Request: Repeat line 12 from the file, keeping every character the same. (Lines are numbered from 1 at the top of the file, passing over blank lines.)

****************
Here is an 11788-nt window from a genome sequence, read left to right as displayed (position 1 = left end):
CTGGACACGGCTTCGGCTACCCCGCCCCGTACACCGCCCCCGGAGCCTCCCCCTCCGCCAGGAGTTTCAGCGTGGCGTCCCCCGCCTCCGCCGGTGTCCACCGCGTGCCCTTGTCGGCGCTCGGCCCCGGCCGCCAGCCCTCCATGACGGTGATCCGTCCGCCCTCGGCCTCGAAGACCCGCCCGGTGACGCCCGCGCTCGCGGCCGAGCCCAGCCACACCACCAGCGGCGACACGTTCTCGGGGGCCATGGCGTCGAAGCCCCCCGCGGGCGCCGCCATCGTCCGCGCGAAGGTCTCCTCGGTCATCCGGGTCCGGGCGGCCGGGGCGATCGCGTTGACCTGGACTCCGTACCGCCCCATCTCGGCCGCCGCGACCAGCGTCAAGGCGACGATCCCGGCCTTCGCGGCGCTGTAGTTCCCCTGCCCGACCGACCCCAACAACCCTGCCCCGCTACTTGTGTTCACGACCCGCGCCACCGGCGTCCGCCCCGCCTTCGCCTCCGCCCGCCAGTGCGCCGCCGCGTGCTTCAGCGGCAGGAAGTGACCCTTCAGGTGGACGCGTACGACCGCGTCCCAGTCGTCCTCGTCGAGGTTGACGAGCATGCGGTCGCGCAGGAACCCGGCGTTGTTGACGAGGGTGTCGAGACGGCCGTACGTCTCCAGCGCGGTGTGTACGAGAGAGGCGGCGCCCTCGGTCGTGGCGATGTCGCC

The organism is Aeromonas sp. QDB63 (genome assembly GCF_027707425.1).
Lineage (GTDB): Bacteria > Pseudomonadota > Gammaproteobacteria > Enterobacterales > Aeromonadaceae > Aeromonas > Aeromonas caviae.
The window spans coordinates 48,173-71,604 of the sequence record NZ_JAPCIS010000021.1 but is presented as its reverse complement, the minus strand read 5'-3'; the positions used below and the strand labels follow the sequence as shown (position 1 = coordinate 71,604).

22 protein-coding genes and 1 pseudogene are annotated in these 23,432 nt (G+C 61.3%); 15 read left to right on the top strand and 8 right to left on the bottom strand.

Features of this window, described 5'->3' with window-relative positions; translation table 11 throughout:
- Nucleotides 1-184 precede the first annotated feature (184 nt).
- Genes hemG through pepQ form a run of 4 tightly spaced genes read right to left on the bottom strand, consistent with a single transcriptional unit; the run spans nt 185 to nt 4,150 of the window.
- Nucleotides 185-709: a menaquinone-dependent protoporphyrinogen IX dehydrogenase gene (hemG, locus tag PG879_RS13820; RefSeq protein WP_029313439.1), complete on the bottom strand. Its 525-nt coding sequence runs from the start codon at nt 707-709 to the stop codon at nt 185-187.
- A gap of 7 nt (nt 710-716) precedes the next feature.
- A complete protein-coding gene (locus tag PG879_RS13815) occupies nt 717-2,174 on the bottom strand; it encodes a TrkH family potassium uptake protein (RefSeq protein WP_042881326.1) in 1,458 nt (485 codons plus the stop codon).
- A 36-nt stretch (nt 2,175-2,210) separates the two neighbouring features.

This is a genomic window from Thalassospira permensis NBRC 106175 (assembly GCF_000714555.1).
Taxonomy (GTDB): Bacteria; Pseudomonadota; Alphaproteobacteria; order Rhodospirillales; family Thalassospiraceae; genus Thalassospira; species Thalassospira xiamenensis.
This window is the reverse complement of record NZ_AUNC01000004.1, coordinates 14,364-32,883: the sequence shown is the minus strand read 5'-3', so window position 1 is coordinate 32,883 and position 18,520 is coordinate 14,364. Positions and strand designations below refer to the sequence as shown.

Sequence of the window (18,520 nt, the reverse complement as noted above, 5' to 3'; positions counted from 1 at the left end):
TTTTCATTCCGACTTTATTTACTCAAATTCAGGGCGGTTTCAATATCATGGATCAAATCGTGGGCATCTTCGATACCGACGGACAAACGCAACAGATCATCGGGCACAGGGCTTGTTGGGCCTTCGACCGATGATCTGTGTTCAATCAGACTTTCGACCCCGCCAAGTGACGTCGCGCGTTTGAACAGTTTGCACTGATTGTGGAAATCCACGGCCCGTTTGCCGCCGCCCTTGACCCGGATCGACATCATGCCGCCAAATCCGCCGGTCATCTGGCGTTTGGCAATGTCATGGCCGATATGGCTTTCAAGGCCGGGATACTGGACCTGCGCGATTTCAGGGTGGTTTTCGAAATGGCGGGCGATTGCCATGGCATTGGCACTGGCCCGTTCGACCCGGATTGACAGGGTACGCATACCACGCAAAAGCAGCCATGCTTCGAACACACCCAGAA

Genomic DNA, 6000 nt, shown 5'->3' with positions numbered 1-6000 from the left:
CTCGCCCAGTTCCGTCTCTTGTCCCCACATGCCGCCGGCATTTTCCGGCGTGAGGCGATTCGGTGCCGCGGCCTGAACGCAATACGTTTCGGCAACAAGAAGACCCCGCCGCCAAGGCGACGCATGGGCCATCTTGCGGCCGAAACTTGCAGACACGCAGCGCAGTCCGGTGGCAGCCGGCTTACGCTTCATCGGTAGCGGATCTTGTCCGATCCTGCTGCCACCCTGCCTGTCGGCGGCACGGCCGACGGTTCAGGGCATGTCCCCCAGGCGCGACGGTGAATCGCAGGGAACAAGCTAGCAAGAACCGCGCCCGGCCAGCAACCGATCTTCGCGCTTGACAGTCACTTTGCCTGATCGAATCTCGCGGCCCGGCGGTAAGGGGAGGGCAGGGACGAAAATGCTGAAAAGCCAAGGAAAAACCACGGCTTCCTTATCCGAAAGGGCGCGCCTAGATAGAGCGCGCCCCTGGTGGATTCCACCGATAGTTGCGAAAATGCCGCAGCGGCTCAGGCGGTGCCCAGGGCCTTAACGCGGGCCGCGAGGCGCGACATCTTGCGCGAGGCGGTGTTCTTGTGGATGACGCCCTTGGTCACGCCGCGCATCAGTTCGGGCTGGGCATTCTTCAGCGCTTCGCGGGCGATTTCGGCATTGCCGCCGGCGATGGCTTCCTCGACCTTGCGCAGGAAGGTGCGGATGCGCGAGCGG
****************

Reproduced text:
- A complete protein-coding gene (locus tag PG879_RS13815) occupies nt 717-2,174 on the bottom strand; it encodes a TrkH family potassium uptake protein (RefSeq protein WP_042881326.1) in 1,458 nt (485 codons plus the stop codon).